Literature Study GuidesDuneBook 2 Sections 29 30 Summary

Dune | Study Guide

Frank Herbert

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Dune | Book 2, Sections 29–30 : Muad'Dib | Summary

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Summary

Book 2, Section 29

In the late afternoon Paul and Jessica use binoculars to survey the landscape. They see some desert plants and plan to make for them, hoping a Fremen outpost is nearby. As the sun sets, they set the thumper and walk without rhythm across the sand to imitate the natural sounds of desert creatures. They reach a rocky area they think will be a Fremen habitation, or sietch. Just as they reach safety, a huge worm emerges nearby, its mouth gaping. A strong scent of spice fills the air. Suddenly Paul feels as if he has fallen "into the trough of a wave where the future was invisible." He thinks "What has the worm to do with the spice, melange?" as he remembers Liet-Kynes's strange words that seemed to connect worms and spice.

They hear another thumper in the distance, and the worm suddenly moves away towards the sound. It seems as if someone—maybe the Fremen—had called a worm. But why? Paul has a vision that the answer involves the "telescoping barbed sticks in their packs—the 'maker hooks.'" They find a shallow set of stairs carved into the rock and follow it. Reaching the top, they look out over an oasis filled with desert plants. Suddenly they are surprised by a band of Fremen who threaten to take their water—and maybe their lives.

Book 2, Section 30

Captured by Harkonnens and abandoned in the desert without a stillsuit, Liet-Kynes struggles to survive. He recognizes the particular smell of a "pre-spice mass" under the sand and knows it will soon explode. As his delirium grows he hallucinates his father—also a planetologist—lecturing about transforming Arrakis into a more fertile planet with abundant water. As carrion birds begin to circle overhead, he thinks of the process going on below him. The "leathery half-plant, half-animal little makers" are "beginning to lose some of their water into the mass." Then, when the mass collects "enough water and organic matter from the little makers," it grows quickly, generating a large amount of carbon dioxide that will burst, exchanging "what had been formed deep in the sand for whatever lay on the surface." As this process plays out, Liet-Kynes is sucked under the sand and dies.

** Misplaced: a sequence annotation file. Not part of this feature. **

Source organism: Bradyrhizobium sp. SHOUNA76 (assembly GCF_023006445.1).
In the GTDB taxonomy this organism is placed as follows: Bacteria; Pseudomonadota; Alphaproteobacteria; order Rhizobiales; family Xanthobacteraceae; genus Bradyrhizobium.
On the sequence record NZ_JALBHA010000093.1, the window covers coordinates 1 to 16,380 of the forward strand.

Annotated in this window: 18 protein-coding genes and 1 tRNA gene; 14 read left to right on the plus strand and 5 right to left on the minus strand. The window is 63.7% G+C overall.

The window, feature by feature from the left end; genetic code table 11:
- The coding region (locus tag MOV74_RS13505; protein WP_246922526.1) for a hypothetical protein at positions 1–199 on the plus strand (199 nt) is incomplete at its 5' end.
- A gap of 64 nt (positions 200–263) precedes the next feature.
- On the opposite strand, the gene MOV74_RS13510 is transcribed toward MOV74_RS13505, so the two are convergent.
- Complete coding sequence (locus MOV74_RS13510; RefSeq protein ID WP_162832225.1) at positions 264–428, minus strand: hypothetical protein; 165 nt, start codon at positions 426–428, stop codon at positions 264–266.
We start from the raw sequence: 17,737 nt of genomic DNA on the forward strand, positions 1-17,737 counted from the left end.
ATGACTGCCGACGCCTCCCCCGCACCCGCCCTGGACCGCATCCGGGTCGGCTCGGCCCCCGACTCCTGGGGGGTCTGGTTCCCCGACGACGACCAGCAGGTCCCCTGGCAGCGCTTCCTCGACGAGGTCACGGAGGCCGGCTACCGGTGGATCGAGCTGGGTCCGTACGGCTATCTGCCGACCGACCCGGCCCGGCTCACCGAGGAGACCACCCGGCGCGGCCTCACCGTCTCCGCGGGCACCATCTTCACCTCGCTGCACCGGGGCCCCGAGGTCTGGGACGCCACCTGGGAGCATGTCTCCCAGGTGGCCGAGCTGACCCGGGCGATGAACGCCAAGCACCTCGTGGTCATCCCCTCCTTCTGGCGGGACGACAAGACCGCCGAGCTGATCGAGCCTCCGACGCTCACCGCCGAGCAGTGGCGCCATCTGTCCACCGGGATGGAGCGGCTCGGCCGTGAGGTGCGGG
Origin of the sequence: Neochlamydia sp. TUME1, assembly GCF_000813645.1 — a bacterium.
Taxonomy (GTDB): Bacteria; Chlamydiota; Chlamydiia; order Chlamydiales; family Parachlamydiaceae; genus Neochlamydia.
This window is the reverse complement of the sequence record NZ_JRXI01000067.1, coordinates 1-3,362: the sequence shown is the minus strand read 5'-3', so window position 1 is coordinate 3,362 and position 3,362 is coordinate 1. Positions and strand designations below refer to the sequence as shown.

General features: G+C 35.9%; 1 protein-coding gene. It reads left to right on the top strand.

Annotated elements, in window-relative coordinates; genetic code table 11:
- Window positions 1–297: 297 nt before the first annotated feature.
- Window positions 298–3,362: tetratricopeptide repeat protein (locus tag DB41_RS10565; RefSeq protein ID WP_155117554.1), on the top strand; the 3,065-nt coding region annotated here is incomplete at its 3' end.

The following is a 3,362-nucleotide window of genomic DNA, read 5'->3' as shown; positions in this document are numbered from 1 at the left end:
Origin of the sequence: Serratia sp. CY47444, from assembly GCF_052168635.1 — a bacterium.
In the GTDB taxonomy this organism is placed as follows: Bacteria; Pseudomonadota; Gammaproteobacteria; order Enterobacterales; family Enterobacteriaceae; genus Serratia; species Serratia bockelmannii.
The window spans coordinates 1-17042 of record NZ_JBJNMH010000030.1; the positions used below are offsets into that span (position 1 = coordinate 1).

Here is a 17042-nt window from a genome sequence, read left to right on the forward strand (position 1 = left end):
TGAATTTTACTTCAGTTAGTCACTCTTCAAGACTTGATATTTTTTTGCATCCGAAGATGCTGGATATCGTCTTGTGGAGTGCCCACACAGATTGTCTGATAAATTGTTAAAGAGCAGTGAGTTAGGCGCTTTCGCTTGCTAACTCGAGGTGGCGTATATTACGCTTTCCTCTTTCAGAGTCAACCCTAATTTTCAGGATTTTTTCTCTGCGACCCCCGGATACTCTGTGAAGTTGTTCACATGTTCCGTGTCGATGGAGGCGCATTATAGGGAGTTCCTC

Analysis

Continuing to explore the tension and interactions between nature and humanity, these sections focus on the sandworms, their dislike of the artificial and mechanical, and their relationship with spice. The worms attack human technology on the planet's surface, such as spice crawlers, landed aircraft, and shields. This is why using shields in worm territory is so dangerous. Worms are a force of nature aggressively seeking out and destroying humans and their attempts to conquer or control. Even their larval forms (the "little makers") are hazardous, causing explosive reactions that endanger any human present—here, Liet-Kynes.

In many ways the sandworms are not just part of nature; they symbolize its wildness, which resists human control. Liet-Kynes, of course, worked for and dreamed of remaking Arrakis into a place more habitable for humans. His death is a result of a natural process and is attended closely by carrion birds waiting to perform their part in the natural circle of life. Nature rebukes the human who tried to exert control over its processes. In the case of Liet-Kynes, nature wins.

However, humans have their own weapons in the fight for control. They are smart problem-solvers—highly adaptable—and this gives them an edge that makes up, in part, for their physical weakness. For example the Bene Gesserit exert control over the sweeping force of human reproduction by first exerting control over their own bodies, then over those around them. The mental and physical discipline humans are capable of gives them power to confront and sometimes master the forces of nature. In these sections the use of "thumpers" is another example. The thumpers demonstrate a deliberate use of the worms' mindless desire to destroy all things artificial to cause the worms to act in a way convenient for humans. The method of walking arhythmically across the sand is an example of the human ability to observe natural conditions and use them to their advantage.

Another weapon humans have in their fight for control is the power of religion. Liet-Kynes's hallucination of his father tells him: "Religion and law among our masses must be one and the same ... An act of disobedience must be a sin and require religious penalties." This, he says, will harness the collective bravery of a whole people, not just one by one but as a unified group. This sum-greater-than-its-parts argument will become clearer as the novel explores how it applies to Fremen culture.

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